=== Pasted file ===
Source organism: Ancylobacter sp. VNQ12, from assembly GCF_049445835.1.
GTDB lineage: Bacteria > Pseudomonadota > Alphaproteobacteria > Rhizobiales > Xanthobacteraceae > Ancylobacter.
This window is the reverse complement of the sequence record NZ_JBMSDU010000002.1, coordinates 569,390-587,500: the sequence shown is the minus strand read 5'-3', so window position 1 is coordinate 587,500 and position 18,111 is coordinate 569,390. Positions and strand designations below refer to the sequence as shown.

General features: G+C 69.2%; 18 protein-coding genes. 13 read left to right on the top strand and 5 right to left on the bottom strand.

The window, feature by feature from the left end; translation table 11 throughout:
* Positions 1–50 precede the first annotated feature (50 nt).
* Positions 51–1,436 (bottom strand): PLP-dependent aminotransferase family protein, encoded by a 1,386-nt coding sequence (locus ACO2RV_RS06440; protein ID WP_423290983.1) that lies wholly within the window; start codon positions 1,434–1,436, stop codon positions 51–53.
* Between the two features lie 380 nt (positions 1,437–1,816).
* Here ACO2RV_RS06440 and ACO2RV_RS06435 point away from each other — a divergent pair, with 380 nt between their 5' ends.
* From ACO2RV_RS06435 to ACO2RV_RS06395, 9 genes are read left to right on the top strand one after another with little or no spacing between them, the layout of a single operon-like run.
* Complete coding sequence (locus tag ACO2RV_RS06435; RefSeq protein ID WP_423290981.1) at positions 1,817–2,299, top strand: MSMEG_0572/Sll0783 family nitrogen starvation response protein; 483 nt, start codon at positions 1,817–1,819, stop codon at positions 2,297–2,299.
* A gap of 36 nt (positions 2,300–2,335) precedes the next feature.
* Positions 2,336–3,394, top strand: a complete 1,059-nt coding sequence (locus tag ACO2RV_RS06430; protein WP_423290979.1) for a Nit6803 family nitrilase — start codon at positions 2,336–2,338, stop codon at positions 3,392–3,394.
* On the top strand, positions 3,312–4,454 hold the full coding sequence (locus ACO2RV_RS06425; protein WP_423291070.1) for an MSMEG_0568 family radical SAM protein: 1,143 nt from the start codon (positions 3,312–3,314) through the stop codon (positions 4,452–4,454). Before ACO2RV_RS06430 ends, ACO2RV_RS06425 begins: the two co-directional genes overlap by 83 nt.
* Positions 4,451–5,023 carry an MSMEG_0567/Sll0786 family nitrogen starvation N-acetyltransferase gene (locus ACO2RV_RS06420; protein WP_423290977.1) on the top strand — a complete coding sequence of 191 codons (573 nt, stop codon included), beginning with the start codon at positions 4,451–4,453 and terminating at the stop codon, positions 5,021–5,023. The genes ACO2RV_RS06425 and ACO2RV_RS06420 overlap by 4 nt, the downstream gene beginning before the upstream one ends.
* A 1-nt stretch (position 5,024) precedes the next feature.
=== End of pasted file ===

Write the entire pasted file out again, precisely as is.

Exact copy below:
Source organism: Ancylobacter sp. VNQ12, from assembly GCF_049445835.1.
GTDB lineage: Bacteria > Pseudomonadota > Alphaproteobacteria > Rhizobiales > Xanthobacteraceae > Ancylobacter.
This window is the reverse complement of the sequence record NZ_JBMSDU010000002.1, coordinates 569,390-587,500: the sequence shown is the minus strand read 5'-3', so window position 1 is coordinate 587,500 and position 18,111 is coordinate 569,390. Positions and strand designations below refer to the sequence as shown.

General features: G+C 69.2%; 18 protein-coding genes. 13 read left to right on the top strand and 5 right to left on the bottom strand.

The window, feature by feature from the left end; translation table 11 throughout:
* Positions 1–50 precede the first annotated feature (50 nt).
* Positions 51–1,436 (bottom strand): PLP-dependent aminotransferase family protein, encoded by a 1,386-nt coding sequence (locus ACO2RV_RS06440; protein ID WP_423290983.1) that lies wholly within the window; start codon positions 1,434–1,436, stop codon positions 51–53.
* Between the two features lie 380 nt (positions 1,437–1,816).
* Here ACO2RV_RS06440 and ACO2RV_RS06435 point away from each other — a divergent pair, with 380 nt between their 5' ends.
* From ACO2RV_RS06435 to ACO2RV_RS06395, 9 genes are read left to right on the top strand one after another with little or no spacing between them, the layout of a single operon-like run.
* Complete coding sequence (locus tag ACO2RV_RS06435; RefSeq protein ID WP_423290981.1) at positions 1,817–2,299, top strand: MSMEG_0572/Sll0783 family nitrogen starvation response protein; 483 nt, start codon at positions 1,817–1,819, stop codon at positions 2,297–2,299.
* A gap of 36 nt (positions 2,300–2,335) precedes the next feature.
* Positions 2,336–3,394, top strand: a complete 1,059-nt coding sequence (locus tag ACO2RV_RS06430; protein WP_423290979.1) for a Nit6803 family nitrilase — start codon at positions 2,336–2,338, stop codon at positions 3,392–3,394.
* On the top strand, positions 3,312–4,454 hold the full coding sequence (locus ACO2RV_RS06425; protein WP_423291070.1) for an MSMEG_0568 family radical SAM protein: 1,143 nt from the start codon (positions 3,312–3,314) through the stop codon (positions 4,452–4,454). Before ACO2RV_RS06430 ends, ACO2RV_RS06425 begins: the two co-directional genes overlap by 83 nt.
* Positions 4,451–5,023 carry an MSMEG_0567/Sll0786 family nitrogen starvation N-acetyltransferase gene (locus ACO2RV_RS06420; protein WP_423290977.1) on the top strand — a complete coding sequence of 191 codons (573 nt, stop codon included), beginning with the start codon at positions 4,451–4,453 and terminating at the stop codon, positions 5,021–5,023. The genes ACO2RV_RS06425 and ACO2RV_RS06420 overlap by 4 nt, the downstream gene beginning before the upstream one ends.
* A 1-nt stretch (position 5,024) precedes the next feature.